When engineers want to measure a material’s strength, they typically do so by using a tensile testing machine. A small sample is printed and put under a large force until it snaps. The force projected on the part divided by the surface of the center intersection at the time of breaking will express its strength. But for the teams at Ultimaker, Covestro, and the Royal Dutch Navy, they decided to take an unconventional approach to fully understand how strong 3D-printed parts can be. And to better illustrate their test, they needed to lift something heavy. But what would work? Gym weights? A motorbike? A car? Perhaps a large jeep? And then the Royal Dutch Navy asked: “Why not an armoured vehicle?”
Designing the right part for the right job
To lift a heavy vehicle using a 3D printed part, the engineers first needed to analyze the hardware. The Royal Dutch Navy had a special lifting tank at its disposal which used two openable steel rings to connect to their crane and to the cables attached to the lifted vehicle. An elongated O-shaped link would be able to connect these two metal rings and lift the heavy vehicle.
After importing the geometry of the steel rings into CAD software, Ultimaker Application Engineer Lars de Jongh was able to create the initial design for the link. For the design to work, the link required a flat side for a stable 3D print and needed to be printed with layer lines in the same direction as the forces projected on the part. In addition, the printed part and metal rings’ interacting surface should be as large as possible to spread forces evenly.
Once the design was complete, the engineers needed a material that would be extremely strong and able to absorb short peak forces. Going through the Ultimaker Marketplace, which is filled with hundreds of materials—each with a unique combination of properties, they landed on Addigy® F1030 CF10 from Covestro carbo, which matched the set requirements. This nylon-based polymer is loaded with carbon fiber and can be printed using the Ultimaker S5 and CC print core.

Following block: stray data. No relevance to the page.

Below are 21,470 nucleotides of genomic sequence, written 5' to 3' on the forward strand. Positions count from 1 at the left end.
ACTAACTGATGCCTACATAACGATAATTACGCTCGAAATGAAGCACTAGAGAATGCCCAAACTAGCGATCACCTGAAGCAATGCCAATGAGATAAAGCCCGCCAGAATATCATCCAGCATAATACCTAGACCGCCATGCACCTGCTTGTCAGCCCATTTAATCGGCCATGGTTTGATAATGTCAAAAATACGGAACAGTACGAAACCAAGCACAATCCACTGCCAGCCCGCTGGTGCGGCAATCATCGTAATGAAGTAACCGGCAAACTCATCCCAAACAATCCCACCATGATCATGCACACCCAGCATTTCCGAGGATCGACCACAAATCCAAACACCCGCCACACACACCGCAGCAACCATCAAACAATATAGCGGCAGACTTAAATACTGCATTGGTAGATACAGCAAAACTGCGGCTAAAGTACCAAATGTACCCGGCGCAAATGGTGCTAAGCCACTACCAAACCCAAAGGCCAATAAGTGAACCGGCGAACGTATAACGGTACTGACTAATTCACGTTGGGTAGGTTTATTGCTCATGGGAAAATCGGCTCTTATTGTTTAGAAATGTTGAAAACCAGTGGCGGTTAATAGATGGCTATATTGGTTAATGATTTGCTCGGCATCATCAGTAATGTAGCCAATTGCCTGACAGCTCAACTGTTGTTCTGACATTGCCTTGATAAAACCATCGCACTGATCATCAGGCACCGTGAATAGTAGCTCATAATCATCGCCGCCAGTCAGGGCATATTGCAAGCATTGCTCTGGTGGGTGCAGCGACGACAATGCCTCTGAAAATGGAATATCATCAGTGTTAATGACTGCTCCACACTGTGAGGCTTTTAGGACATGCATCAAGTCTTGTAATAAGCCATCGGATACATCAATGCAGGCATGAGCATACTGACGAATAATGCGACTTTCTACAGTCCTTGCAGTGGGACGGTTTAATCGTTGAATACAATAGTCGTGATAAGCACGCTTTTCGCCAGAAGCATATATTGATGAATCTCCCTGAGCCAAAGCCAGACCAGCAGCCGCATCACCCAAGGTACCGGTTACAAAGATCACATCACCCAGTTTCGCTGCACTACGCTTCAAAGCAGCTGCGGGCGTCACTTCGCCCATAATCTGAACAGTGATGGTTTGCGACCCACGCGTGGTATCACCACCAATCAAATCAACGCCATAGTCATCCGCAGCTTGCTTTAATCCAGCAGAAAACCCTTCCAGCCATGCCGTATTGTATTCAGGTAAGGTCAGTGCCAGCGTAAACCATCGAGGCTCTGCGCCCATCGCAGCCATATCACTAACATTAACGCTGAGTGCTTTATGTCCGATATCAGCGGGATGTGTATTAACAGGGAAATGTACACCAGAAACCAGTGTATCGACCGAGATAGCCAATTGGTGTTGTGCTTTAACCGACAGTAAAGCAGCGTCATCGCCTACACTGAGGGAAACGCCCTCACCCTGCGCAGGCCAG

Measure twice, cut once
It takes less time to 3D print a solid 2-kilogram link than producing it with traditional methods. However, the number of iterations necessary to validate the right geometry meant that time was still a factor. That’s why the design was optimized before printing using computer simulations.
Covestro digitally applied the forces on the design using software that knows the exact physical properties of its carbon fibre nylon material. By running simulations, the engineers were able to identify where the design needed to be adjusted and where material could be removed. This created an optimized design which could lift more weight, while needing less material, resulting in a faster production time with less cost.
Before they could lift the heavy vehicle, the engineers needed to verify the printed part’s calculated strength physically. Two designs were generated for two sizes. The first was a 1-kilogram link which was estimated to withstand 12 tonnes. The second weighing roughly 3 kilograms was estimated to be able to withstand 38 tonnes. The Royal Dutch Navy has an on-site industrial tensile tester which is able to project up to 343 kilonewtons of force on an object. Both the initial and optimized versions were tested, for the large and small version.
The difference between the tested results and the simulated numbers was extremely close, being only 1% off on average. This made this workflow accurate, and profitable in time-to-market and increased performance.
Lifting military vehicles with 3D-printed plastic parts
After several months of designing, printing, testing, and planning – it was time for action. Two links were about to lift a military heavy vehicle. On a Dutch Army base in the south of the Netherlands, the 13th Light Rhino Brigade assisted the teams with their armoured recovery vehicle. Their Leopard 2 “Buffalo” has a crane mounted on the front and is designed to recover heavy vehicles such as trucks and battle tanks.
As a warm-up, the 1-kilo link was used to lift a military version of a Mercedes jeep weighing over two tonnes. This was not a problem at all, and the vehicle was easily lifted up. Then, it was time for something bigger.
The 2-kilo solid carbon fiber reinforced nylon link was placed between an M113 armoured vehicle and the Buffalo crane. The metal rings were tightened in place, and four cables were attached from the lower hook to the vehicle. The crane slowly started to move up, putting the cables and 3D printed part under tension. Then, the 12-tonne vehicle slowly rose up, hovering above the ground, hanging from a 3D printed link. The Buffalo drove around, backward, forward, turning around, but the link held up perfectly. This collaboration produced a very successful result.